From clearing to coping with home sickness: useful tips for school leavers to embrace the change and get ready for university
For school leavers looking to continue with their studies, university can present itself as an adventure.
It may feel a little scary, but mostly exciting as an opportunity to experiment new things and put yourself to the test. As unique and unpredictable as your time at university will be, there are a few things everybody is likely to go through and get ready for.
Waiting for results
Try not to focus too much on this as you can’t change the grades now. However, if you are feeling anxious, speak to someone you trust.
If you are concerned you might not get into your first or insurance choice, browse your options. Which universities offered places on your course in clearing last year? Are there similar courses you could consider?
Joint honours courses can be a great way to get on a programme at your uni of choice. Don’t fear clearing - one in eight students gets a place this way.
If you think you might have done better than you expected, research your options for adjustment. Make sure you know your username and password for UCAS Track, but remember it will be busy from midnight on results day.
Nervous about starting university
Social media can provide a great way to ease yourself into a new reality, and it’s easy to find a group of students starting at the same institution, or doing the same course as you.
If you are moving to study, then visit the place a few times over the summer, be a tourist and get to know your way around. Practice getting home and back using public transport, find supermarkets, the laundrette and local library.
If you are studying with distance learning think about your study space and times and how you can create conditions that will help you focus.
Preparing to study
An introductory reading list can give you a head start, and a study skills guide will help you uncover your weaknesses. Try to speak to anyone who has completed their first year on your course, and speak to them about their hints and tips for success. If you are taking a laptop or other tech with you, check you have the correct software downloaded, the correct cables, and safe storage space.
Money, money, money
Learn how to budget. Plan a week’s meals and learn how to shop and cook them; what is essential and what is not? Work out how much per week you’ll have to spend and try to stick to that as a trial. Research your budget options; where can you buy cheap but quality food, when is the best time to travel and when is the best time to buy the cheapest travel tickets.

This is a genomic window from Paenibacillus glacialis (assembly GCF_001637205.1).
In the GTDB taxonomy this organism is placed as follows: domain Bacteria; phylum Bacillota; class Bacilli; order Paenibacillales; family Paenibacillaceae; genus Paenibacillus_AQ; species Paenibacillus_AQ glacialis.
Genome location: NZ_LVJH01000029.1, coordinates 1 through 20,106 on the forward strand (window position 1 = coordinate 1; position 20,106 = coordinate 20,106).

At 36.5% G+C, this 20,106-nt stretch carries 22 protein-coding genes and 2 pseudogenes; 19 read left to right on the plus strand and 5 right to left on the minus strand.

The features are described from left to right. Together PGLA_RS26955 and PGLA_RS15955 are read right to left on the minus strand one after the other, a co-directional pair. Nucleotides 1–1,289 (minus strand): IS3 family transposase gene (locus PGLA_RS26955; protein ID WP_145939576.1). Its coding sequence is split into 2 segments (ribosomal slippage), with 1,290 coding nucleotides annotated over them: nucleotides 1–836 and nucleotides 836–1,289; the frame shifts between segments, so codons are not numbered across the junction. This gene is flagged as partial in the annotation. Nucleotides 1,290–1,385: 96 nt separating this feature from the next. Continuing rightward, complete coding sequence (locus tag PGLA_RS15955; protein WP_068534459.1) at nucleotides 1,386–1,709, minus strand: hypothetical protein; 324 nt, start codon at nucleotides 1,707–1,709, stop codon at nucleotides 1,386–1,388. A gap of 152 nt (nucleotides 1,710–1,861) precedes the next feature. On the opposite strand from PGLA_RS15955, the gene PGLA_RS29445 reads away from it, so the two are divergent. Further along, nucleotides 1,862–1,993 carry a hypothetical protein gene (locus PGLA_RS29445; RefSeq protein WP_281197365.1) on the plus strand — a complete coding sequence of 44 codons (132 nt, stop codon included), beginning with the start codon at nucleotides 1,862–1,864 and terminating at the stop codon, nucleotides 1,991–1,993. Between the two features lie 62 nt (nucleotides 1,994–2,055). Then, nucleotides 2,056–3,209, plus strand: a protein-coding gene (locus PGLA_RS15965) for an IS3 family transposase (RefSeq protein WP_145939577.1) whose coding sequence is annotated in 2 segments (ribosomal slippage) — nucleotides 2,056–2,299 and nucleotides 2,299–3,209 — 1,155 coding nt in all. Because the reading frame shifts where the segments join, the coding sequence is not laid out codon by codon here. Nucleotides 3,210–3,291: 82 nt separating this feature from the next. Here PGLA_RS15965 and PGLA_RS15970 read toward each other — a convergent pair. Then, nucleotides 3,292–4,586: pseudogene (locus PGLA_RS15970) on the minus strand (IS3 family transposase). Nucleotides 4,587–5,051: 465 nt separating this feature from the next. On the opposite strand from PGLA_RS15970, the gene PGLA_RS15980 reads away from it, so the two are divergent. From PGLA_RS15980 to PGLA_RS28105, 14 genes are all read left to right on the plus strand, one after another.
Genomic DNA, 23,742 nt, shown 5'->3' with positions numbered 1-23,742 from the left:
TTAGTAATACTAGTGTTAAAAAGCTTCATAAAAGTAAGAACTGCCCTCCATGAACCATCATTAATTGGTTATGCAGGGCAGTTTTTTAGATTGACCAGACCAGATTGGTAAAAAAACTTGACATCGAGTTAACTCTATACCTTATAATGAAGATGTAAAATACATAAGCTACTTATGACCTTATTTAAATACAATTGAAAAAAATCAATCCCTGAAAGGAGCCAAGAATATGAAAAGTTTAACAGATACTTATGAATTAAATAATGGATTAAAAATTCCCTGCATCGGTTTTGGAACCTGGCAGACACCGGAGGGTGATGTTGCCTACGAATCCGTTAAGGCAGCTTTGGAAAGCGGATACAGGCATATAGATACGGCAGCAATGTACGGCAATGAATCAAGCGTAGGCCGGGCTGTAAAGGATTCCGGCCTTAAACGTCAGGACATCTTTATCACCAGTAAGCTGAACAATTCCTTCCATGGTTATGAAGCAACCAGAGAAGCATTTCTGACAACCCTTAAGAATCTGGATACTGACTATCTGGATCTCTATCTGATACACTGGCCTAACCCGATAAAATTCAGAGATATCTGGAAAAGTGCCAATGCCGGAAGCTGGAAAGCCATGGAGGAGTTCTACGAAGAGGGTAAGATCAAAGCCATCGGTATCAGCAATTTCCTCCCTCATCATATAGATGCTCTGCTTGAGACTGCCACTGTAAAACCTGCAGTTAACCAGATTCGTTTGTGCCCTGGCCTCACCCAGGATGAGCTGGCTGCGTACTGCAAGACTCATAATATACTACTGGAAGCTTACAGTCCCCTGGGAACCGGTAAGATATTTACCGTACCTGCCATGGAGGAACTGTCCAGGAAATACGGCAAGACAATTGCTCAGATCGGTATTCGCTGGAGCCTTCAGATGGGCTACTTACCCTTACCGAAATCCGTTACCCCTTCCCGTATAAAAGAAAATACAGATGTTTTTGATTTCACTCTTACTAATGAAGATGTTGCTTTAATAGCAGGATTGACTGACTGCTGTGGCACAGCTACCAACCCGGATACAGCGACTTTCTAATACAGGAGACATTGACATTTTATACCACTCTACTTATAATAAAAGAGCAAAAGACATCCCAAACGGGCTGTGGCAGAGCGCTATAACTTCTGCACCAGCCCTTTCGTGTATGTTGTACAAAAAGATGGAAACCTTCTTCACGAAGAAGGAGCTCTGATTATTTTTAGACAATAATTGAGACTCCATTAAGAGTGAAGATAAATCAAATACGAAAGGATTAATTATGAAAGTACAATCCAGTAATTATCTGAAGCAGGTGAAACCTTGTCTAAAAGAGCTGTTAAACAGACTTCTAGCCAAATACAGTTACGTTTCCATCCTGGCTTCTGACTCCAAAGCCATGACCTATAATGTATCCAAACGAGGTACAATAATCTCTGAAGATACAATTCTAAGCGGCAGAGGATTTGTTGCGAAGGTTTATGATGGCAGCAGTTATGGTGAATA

Student bank accounts can be extremely helpful and flexible, and some offer great benefits such as a free railcard, which can mean a big saving on your commute.
Many students buy things they never use. Ask your friends already at university what their top five things to take are, and what they took and never used. Explore second hand alternatives, or previous students selling their books from first year on. Make a list and prioritise what is needed and what is just a luxury item.
Keep in touch
Chances are the people who you’ve spent the last few years at school with are not going to attend the same university as you. Make a group space or a chat group to keep in touch and plan a get-together over the holidays. Take photos and make memories before you go.
Can’t live without your Dad’s homemade cake or your Mum’s best curry? Can you make it yourself? Start a notebook with recipes and advice, you will appreciate it more than you realise.
Practice at home while you have the chance to ask for help. Can you wash, dry and iron your clothes, hook your laptop to a printer and manage your own bills and payments?
If you are moving away think about what you want to take; homesickness can be tough, but familiar things around you can help overcome this.
Try not to worry
It will all be okay, and even if it isn’t - there’s plenty of support available. There are personal tutors, student support teams and many people to help you with any concerns. You aren’t going to be on your own, even in distance learning. There are thousands of people feeling apprehensive too. It’s normal to feel a little scared but try to feel the excitement too – it is an adventure after all!
Siân Duffin is a Student Support Team Leader with Arden University. She assists distance learning students across the world from enrolment to graduation with every aspect of their learning journey.